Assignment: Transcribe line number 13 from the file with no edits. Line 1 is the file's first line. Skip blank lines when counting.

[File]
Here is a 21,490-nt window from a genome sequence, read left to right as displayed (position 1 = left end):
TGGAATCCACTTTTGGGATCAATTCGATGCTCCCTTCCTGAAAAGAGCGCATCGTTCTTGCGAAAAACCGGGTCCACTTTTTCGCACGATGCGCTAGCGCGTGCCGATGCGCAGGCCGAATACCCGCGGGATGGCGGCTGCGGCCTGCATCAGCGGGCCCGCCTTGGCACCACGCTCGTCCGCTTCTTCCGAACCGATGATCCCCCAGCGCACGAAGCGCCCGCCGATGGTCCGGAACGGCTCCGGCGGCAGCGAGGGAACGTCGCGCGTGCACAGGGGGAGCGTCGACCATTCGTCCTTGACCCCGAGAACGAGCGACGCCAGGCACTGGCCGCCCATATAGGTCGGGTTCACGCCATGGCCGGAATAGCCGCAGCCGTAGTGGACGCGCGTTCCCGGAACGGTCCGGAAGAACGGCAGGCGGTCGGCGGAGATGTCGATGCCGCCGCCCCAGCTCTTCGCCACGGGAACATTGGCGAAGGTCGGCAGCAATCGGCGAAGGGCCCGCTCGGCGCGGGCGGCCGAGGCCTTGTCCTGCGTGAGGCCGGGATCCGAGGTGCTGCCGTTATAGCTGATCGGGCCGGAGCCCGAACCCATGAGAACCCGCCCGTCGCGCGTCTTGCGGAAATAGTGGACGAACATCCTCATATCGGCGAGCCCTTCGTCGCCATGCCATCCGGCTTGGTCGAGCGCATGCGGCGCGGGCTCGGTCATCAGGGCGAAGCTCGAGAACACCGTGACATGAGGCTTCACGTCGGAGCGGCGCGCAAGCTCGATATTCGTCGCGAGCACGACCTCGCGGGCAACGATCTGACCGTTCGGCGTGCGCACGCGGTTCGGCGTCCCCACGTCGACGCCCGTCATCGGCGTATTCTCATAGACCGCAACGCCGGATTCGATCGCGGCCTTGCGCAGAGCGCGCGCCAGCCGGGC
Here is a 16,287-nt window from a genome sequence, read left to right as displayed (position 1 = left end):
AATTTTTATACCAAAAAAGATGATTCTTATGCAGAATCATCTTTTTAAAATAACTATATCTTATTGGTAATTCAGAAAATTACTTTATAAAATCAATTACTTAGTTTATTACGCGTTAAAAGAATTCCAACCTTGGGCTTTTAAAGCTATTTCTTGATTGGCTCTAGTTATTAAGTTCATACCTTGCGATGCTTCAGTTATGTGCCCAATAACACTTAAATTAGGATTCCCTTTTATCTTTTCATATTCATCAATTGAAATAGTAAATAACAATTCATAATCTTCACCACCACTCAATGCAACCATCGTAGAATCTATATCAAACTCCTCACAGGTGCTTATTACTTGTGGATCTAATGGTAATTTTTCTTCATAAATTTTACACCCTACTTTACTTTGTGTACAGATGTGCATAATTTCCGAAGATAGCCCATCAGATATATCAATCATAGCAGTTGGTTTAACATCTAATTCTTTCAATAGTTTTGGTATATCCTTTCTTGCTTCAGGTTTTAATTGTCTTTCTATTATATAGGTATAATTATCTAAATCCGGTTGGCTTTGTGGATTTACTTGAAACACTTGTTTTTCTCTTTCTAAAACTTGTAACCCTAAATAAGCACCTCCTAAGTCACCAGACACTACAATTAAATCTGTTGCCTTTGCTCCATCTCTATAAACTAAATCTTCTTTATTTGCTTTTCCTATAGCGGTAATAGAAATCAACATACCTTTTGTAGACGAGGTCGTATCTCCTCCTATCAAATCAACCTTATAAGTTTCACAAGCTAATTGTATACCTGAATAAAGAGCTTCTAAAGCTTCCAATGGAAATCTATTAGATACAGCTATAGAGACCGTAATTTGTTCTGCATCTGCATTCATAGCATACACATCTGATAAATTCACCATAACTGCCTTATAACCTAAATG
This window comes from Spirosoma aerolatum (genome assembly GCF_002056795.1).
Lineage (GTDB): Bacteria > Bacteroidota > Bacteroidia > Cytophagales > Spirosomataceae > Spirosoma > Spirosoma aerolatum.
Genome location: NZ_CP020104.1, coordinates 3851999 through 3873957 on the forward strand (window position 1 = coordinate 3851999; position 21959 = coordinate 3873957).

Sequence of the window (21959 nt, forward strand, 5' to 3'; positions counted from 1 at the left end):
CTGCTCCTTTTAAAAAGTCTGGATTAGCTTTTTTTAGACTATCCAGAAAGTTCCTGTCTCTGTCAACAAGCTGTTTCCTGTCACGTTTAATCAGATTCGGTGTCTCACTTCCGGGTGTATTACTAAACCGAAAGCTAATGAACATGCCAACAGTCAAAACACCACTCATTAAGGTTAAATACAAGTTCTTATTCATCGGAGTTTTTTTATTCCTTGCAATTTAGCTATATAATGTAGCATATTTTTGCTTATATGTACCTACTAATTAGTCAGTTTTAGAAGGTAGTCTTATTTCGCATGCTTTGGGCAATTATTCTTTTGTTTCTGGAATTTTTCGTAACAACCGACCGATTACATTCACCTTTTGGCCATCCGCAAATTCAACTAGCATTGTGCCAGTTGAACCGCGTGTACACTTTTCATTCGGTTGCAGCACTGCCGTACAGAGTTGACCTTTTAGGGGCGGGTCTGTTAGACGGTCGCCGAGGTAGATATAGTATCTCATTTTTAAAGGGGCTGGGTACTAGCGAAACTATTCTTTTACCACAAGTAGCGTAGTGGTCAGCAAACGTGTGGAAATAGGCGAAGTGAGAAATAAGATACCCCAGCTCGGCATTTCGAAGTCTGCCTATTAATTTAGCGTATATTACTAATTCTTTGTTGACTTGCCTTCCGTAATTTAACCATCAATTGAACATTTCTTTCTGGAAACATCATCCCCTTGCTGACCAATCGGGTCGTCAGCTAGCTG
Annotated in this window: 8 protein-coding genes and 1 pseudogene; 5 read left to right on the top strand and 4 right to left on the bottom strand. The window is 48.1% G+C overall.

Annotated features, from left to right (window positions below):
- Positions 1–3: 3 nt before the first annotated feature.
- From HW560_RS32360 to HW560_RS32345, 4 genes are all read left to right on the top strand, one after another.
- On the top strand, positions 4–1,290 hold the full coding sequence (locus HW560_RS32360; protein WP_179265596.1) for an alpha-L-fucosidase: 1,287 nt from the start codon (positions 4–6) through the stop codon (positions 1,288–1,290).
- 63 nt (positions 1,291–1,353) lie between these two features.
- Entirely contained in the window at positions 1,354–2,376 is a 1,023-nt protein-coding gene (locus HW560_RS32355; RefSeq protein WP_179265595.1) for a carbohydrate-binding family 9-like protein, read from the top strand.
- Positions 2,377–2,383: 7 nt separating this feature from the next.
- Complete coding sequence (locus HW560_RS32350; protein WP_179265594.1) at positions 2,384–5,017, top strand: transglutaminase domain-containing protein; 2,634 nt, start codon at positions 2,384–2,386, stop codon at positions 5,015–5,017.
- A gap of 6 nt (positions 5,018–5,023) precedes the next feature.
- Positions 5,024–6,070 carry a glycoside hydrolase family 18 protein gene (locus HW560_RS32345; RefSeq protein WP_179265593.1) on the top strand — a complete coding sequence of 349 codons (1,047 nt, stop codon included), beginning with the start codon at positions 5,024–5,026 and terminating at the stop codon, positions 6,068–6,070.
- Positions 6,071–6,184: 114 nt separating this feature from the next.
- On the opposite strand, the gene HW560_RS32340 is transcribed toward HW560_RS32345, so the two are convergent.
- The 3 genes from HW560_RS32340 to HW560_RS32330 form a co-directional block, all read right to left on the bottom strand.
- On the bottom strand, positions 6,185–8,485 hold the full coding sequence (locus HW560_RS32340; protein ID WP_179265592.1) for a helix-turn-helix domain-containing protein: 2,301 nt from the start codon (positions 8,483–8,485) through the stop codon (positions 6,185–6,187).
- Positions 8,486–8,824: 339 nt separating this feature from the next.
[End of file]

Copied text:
- From HW560_RS32360 to HW560_RS32345, 4 genes are all read left to right on the top strand, one after another.